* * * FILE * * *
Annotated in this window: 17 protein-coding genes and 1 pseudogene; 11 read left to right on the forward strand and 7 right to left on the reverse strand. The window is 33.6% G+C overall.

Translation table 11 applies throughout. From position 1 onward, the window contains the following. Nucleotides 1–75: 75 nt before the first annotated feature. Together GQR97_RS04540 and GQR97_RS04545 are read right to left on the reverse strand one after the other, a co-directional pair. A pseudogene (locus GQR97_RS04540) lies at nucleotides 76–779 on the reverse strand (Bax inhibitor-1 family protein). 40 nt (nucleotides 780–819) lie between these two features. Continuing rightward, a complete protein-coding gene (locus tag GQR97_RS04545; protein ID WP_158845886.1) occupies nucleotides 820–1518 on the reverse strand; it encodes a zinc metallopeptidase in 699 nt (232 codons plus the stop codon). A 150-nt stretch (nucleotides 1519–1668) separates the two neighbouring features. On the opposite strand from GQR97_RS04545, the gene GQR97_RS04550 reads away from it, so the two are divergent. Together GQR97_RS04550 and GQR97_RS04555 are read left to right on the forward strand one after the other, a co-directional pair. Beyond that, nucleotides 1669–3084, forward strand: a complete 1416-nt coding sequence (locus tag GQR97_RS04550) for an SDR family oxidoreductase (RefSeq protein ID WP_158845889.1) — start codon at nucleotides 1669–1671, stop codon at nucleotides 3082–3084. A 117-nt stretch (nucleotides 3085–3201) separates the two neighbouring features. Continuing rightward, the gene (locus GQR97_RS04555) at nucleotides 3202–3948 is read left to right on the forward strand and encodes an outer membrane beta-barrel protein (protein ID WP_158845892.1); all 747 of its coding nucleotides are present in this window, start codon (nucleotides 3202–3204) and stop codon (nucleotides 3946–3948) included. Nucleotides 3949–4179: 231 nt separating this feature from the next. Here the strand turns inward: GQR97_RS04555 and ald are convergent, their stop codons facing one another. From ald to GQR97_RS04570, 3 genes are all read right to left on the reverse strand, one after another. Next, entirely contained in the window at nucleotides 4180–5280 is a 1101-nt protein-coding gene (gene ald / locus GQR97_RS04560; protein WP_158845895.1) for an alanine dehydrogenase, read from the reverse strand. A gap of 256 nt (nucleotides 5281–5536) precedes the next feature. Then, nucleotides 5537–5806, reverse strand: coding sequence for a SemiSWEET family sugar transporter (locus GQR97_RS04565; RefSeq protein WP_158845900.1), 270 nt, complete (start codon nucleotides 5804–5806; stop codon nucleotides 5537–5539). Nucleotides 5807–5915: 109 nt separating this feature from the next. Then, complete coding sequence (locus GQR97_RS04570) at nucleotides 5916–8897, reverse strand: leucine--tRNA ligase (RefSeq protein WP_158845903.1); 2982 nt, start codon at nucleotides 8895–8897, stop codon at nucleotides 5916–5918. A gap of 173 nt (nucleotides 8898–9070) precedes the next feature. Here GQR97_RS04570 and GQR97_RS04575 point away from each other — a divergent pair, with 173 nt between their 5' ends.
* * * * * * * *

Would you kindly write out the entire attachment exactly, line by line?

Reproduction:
Annotated in this window: 17 protein-coding genes and 1 pseudogene; 11 read left to right on the forward strand and 7 right to left on the reverse strand. The window is 33.6% G+C overall.

Translation table 11 applies throughout. From position 1 onward, the window contains the following. Nucleotides 1–75: 75 nt before the first annotated feature. Together GQR97_RS04540 and GQR97_RS04545 are read right to left on the reverse strand one after the other, a co-directional pair. A pseudogene (locus GQR97_RS04540) lies at nucleotides 76–779 on the reverse strand (Bax inhibitor-1 family protein). 40 nt (nucleotides 780–819) lie between these two features. Continuing rightward, a complete protein-coding gene (locus tag GQR97_RS04545; protein ID WP_158845886.1) occupies nucleotides 820–1518 on the reverse strand; it encodes a zinc metallopeptidase in 699 nt (232 codons plus the stop codon). A 150-nt stretch (nucleotides 1519–1668) separates the two neighbouring features. On the opposite strand from GQR97_RS04545, the gene GQR97_RS04550 reads away from it, so the two are divergent. Together GQR97_RS04550 and GQR97_RS04555 are read left to right on the forward strand one after the other, a co-directional pair. Beyond that, nucleotides 1669–3084, forward strand: a complete 1416-nt coding sequence (locus tag GQR97_RS04550) for an SDR family oxidoreductase (RefSeq protein ID WP_158845889.1) — start codon at nucleotides 1669–1671, stop codon at nucleotides 3082–3084. A 117-nt stretch (nucleotides 3085–3201) separates the two neighbouring features. Continuing rightward, the gene (locus GQR97_RS04555) at nucleotides 3202–3948 is read left to right on the forward strand and encodes an outer membrane beta-barrel protein (protein ID WP_158845892.1); all 747 of its coding nucleotides are present in this window, start codon (nucleotides 3202–3204) and stop codon (nucleotides 3946–3948) included. Nucleotides 3949–4179: 231 nt separating this feature from the next. Here the strand turns inward: GQR97_RS04555 and ald are convergent, their stop codons facing one another. From ald to GQR97_RS04570, 3 genes are all read right to left on the reverse strand, one after another. Next, entirely contained in the window at nucleotides 4180–5280 is a 1101-nt protein-coding gene (gene ald / locus GQR97_RS04560; protein WP_158845895.1) for an alanine dehydrogenase, read from the reverse strand. A gap of 256 nt (nucleotides 5281–5536) precedes the next feature. Then, nucleotides 5537–5806, reverse strand: coding sequence for a SemiSWEET family sugar transporter (locus GQR97_RS04565; RefSeq protein WP_158845900.1), 270 nt, complete (start codon nucleotides 5804–5806; stop codon nucleotides 5537–5539). Nucleotides 5807–5915: 109 nt separating this feature from the next. Then, complete coding sequence (locus GQR97_RS04570) at nucleotides 5916–8897, reverse strand: leucine--tRNA ligase (RefSeq protein WP_158845903.1); 2982 nt, start codon at nucleotides 8895–8897, stop codon at nucleotides 5916–5918. A gap of 173 nt (nucleotides 8898–9070) precedes the next feature. Here GQR97_RS04570 and GQR97_RS04575 point away from each other — a divergent pair, with 173 nt between their 5' ends.